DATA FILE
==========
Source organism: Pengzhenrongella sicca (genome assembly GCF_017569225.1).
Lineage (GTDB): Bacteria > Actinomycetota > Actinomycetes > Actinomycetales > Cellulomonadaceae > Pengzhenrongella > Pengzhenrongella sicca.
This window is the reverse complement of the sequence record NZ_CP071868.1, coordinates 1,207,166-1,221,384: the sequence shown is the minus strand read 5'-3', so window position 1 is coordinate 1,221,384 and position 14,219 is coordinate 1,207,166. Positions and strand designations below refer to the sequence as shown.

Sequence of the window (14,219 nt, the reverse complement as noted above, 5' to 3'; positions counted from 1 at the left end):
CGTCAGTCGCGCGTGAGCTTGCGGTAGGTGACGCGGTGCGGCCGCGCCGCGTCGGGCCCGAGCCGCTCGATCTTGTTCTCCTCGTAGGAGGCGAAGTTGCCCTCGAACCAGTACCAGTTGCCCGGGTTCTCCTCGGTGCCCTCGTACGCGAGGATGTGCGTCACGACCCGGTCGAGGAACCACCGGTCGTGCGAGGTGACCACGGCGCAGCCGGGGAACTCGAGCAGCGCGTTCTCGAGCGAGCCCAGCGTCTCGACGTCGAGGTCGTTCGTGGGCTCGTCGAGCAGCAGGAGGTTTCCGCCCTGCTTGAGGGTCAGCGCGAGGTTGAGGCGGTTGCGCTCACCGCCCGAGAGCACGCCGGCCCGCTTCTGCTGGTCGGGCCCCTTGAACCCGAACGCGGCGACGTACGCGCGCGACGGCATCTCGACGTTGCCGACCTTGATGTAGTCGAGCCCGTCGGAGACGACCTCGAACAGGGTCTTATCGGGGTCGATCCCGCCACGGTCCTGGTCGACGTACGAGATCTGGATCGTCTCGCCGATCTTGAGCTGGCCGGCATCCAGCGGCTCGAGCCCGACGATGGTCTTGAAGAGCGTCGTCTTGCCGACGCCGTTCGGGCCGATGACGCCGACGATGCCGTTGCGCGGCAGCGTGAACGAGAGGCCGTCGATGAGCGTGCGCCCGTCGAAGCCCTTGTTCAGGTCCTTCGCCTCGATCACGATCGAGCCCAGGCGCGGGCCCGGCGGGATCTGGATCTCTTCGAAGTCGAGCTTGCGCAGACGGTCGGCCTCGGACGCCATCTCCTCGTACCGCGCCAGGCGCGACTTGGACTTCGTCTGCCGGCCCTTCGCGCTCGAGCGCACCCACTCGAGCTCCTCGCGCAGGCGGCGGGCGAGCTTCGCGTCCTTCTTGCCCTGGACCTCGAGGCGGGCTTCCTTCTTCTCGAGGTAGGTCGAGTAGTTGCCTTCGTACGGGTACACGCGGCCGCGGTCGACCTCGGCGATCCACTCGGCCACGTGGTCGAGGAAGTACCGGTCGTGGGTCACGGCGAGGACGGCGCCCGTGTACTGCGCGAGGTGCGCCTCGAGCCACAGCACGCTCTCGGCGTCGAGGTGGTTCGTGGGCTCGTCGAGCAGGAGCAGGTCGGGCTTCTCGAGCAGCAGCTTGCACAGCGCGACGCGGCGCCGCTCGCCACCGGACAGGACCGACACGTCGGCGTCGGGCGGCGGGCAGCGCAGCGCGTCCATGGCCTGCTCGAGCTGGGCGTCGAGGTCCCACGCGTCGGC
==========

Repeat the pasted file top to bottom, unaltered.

Source organism: Pengzhenrongella sicca (genome assembly GCF_017569225.1).
Lineage (GTDB): Bacteria > Actinomycetota > Actinomycetes > Actinomycetales > Cellulomonadaceae > Pengzhenrongella > Pengzhenrongella sicca.
This window is the reverse complement of the sequence record NZ_CP071868.1, coordinates 1,207,166-1,221,384: the sequence shown is the minus strand read 5'-3', so window position 1 is coordinate 1,221,384 and position 14,219 is coordinate 1,207,166. Positions and strand designations below refer to the sequence as shown.

Sequence of the window (14,219 nt, the reverse complement as noted above, 5' to 3'; positions counted from 1 at the left end):
CGTCAGTCGCGCGTGAGCTTGCGGTAGGTGACGCGGTGCGGCCGCGCCGCGTCGGGCCCGAGCCGCTCGATCTTGTTCTCCTCGTAGGAGGCGAAGTTGCCCTCGAACCAGTACCAGTTGCCCGGGTTCTCCTCGGTGCCCTCGTACGCGAGGATGTGCGTCACGACCCGGTCGAGGAACCACCGGTCGTGCGAGGTGACCACGGCGCAGCCGGGGAACTCGAGCAGCGCGTTCTCGAGCGAGCCCAGCGTCTCGACGTCGAGGTCGTTCGTGGGCTCGTCGAGCAGCAGGAGGTTTCCGCCCTGCTTGAGGGTCAGCGCGAGGTTGAGGCGGTTGCGCTCACCGCCCGAGAGCACGCCGGCCCGCTTCTGCTGGTCGGGCCCCTTGAACCCGAACGCGGCGACGTACGCGCGCGACGGCATCTCGACGTTGCCGACCTTGATGTAGTCGAGCCCGTCGGAGACGACCTCGAACAGGGTCTTATCGGGGTCGATCCCGCCACGGTCCTGGTCGACGTACGAGATCTGGATCGTCTCGCCGATCTTGAGCTGGCCGGCATCCAGCGGCTCGAGCCCGACGATGGTCTTGAAGAGCGTCGTCTTGCCGACGCCGTTCGGGCCGATGACGCCGACGATGCCGTTGCGCGGCAGCGTGAACGAGAGGCCGTCGATGAGCGTGCGCCCGTCGAAGCCCTTGTTCAGGTCCTTCGCCTCGATCACGATCGAGCCCAGGCGCGGGCCCGGCGGGATCTGGATCTCTTCGAAGTCGAGCTTGCGCAGACGGTCGGCCTCGGACGCCATCTCCTCGTACCGCGCCAGGCGCGACTTGGACTTCGTCTGCCGGCCCTTCGCGCTCGAGCGCACCCACTCGAGCTCCTCGCGCAGGCGGCGGGCGAGCTTCGCGTCCTTCTTGCCCTGGACCTCGAGGCGGGCTTCCTTCTTCTCGAGGTAGGTCGAGTAGTTGCCTTCGTACGGGTACACGCGGCCGCGGTCGACCTCGGCGATCCACTCGGCCACGTGGTCGAGGAAGTACCGGTCGTGGGTCACGGCGAGGACGGCGCCCGTGTACTGCGCGAGGTGCGCCTCGAGCCACAGCACGCTCTCGGCGTCGAGGTGGTTCGTGGGCTCGTCGAGCAGGAGCAGGTCGGGCTTCTCGAGCAGCAGCTTGCACAGCGCGACGCGGCGCCGCTCGCCACCGGACAGGACCGACACGTCGGCGTCGGGCGGCGGGCAGCGCAGCGCGTCCATGGCCTGCTCGAGCTGGGCGTCGAGGTCCCACGCGTCGGC